Explores the general disillusionment and discontent that pervades Americans' lives, arguing that the turmoil that followed the 1960s collided with the media and technology revolution at the end of the twentieth century to create a cultural and ethical overload.
Offers a glimpse of the Lincolns' passionate, sometimes troubled marriage, from their early years in Illinois and their joys and sorrows as parents, to the White House years and Mrs. Lincoln's life following her husband's death.
An intimate portrait of Beijing by an award-winning travel writer, Peace Corps volunteer, and long-time resident describes his life on a hutong in the region's oldest neighborhood, a historically rich community that is being compromised by modern development and technologies. 35,000 first printing.
An eye-opening study of the 1962 Cuban missile crisis offers an hour-by-hour chronicle of the tense standoff between the U.S. and the Soviet Union over the placement of missiles in Cuba, offering an in-depth analysis of the events and personalities involved that reveals how close the world actually came to all-out nuclear war. 50,000 first printing.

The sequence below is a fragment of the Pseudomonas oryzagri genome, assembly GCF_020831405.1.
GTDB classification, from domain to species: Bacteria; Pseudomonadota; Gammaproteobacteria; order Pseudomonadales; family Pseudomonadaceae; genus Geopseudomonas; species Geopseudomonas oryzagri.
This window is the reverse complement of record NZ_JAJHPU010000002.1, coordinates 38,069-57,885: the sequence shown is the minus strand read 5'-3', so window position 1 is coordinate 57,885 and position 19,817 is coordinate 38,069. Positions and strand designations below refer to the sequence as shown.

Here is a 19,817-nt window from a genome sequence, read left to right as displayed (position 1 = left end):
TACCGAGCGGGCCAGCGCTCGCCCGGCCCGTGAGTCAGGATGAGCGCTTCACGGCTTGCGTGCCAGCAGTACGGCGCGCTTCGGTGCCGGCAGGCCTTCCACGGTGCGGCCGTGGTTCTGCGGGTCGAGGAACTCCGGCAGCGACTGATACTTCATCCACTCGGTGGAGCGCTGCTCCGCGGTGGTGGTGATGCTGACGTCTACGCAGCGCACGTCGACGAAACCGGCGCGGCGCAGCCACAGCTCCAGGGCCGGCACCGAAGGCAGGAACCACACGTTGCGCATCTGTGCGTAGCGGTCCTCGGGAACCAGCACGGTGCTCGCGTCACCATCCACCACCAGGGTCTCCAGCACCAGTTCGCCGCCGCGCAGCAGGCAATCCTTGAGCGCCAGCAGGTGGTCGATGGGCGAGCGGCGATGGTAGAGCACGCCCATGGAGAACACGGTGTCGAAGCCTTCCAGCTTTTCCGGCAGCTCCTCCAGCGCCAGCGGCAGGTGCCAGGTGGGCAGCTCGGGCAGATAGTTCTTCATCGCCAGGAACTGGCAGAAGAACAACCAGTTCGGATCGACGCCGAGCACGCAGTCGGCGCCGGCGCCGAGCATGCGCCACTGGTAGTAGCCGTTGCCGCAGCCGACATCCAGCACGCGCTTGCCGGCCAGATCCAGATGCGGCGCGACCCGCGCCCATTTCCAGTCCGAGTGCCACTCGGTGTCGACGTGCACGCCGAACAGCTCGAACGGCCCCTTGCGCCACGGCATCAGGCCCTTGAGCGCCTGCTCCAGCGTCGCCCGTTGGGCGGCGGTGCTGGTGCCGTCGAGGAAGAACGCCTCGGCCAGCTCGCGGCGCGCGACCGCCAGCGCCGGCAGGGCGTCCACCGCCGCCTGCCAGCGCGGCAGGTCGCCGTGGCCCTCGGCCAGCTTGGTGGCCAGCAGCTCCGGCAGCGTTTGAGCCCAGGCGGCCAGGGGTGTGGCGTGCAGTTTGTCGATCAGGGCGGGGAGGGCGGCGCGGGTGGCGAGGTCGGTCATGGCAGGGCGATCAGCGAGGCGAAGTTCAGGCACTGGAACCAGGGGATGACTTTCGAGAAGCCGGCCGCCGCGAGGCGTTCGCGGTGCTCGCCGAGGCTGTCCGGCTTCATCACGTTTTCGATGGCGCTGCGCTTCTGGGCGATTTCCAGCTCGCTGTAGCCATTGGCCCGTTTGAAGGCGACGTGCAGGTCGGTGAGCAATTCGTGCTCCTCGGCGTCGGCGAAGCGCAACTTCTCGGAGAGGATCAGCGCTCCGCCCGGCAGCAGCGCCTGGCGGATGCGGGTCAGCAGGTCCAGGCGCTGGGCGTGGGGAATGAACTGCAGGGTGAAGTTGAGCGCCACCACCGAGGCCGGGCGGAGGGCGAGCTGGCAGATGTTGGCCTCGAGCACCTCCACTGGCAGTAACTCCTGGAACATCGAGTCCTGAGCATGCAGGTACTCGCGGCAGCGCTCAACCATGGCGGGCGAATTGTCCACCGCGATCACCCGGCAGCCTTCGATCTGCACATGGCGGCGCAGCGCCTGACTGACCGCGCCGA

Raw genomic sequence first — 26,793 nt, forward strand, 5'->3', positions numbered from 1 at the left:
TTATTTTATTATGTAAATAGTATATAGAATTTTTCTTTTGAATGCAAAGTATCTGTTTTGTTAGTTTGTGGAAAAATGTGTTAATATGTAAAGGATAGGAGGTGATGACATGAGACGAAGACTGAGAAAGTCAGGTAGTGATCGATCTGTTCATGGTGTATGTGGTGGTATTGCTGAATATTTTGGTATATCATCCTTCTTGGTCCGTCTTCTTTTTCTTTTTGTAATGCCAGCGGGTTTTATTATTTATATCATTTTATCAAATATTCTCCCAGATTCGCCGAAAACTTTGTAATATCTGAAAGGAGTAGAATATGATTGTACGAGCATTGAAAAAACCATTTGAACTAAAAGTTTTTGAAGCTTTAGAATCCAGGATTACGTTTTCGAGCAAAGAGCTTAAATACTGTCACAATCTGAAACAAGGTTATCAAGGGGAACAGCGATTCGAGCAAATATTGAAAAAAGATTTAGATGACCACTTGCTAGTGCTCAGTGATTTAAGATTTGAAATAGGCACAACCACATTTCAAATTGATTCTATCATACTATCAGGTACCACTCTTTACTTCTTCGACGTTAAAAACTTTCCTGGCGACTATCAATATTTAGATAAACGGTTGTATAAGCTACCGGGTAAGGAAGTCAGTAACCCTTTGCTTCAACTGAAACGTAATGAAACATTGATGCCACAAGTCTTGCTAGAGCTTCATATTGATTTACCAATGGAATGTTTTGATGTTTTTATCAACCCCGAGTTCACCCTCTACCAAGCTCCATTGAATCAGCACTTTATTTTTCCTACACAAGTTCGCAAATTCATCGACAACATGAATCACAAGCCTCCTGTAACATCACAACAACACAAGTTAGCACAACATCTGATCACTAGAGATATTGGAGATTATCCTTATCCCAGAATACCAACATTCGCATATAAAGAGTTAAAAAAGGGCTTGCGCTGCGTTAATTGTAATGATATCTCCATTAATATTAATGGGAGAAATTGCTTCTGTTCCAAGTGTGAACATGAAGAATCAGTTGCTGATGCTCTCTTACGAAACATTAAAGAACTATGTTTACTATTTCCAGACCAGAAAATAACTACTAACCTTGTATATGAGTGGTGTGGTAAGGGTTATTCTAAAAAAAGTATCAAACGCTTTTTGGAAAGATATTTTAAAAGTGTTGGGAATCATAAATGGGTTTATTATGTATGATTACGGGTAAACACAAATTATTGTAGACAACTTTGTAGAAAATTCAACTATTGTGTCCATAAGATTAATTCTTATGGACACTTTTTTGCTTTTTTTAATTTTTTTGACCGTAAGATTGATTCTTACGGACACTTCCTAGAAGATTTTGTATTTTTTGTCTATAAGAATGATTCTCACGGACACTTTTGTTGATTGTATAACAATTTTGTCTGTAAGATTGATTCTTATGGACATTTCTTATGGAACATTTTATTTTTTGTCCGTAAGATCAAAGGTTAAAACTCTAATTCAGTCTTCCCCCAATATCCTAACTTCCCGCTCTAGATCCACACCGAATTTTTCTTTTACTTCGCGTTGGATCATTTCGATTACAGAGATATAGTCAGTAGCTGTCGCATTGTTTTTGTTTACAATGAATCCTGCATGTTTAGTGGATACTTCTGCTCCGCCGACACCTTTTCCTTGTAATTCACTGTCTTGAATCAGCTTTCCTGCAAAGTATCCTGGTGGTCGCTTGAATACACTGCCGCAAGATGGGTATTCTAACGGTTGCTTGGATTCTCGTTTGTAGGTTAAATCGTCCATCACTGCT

An American attorney born to immigrants Afghan parents describes her outrage over the detainments at Guantanamo, her volunteer role as an interpreter for prisoners, and her insights into her Afghan heritage, American freedoms, and the plight of those who have been detained for years without trial.
The never-before-published photographs and captions from Dorothea Lange's fieldwork in California, the Pacific Northwest, and North Carolina during 1939 for the New Deal's Farm Security Administration come together in an iconic collection that includes defining images of that time in American history.
Examines how the U.S. made self-destructive decisions in pursuit of terrorism in the wake of 9/11 and reveals how these actions violated the Constitution, hampered efforts to bring down Al Qaeda, and damaged the nation's moral and political standing in the world.
Presents a complete collection of the Willie & Joe creator's World War II cartoons, in a volume that offers insight into how Mauldin's works reflected his military service, sparked the ire of military leaders, and commemorated his war losses.
Traces the history of conservative thought among African Americans from the nineteenth through the early twenty-first centuries, discussing such important figures as Booker T. Washington, Marcus Garvey, Malcolm X, and Colin Powell.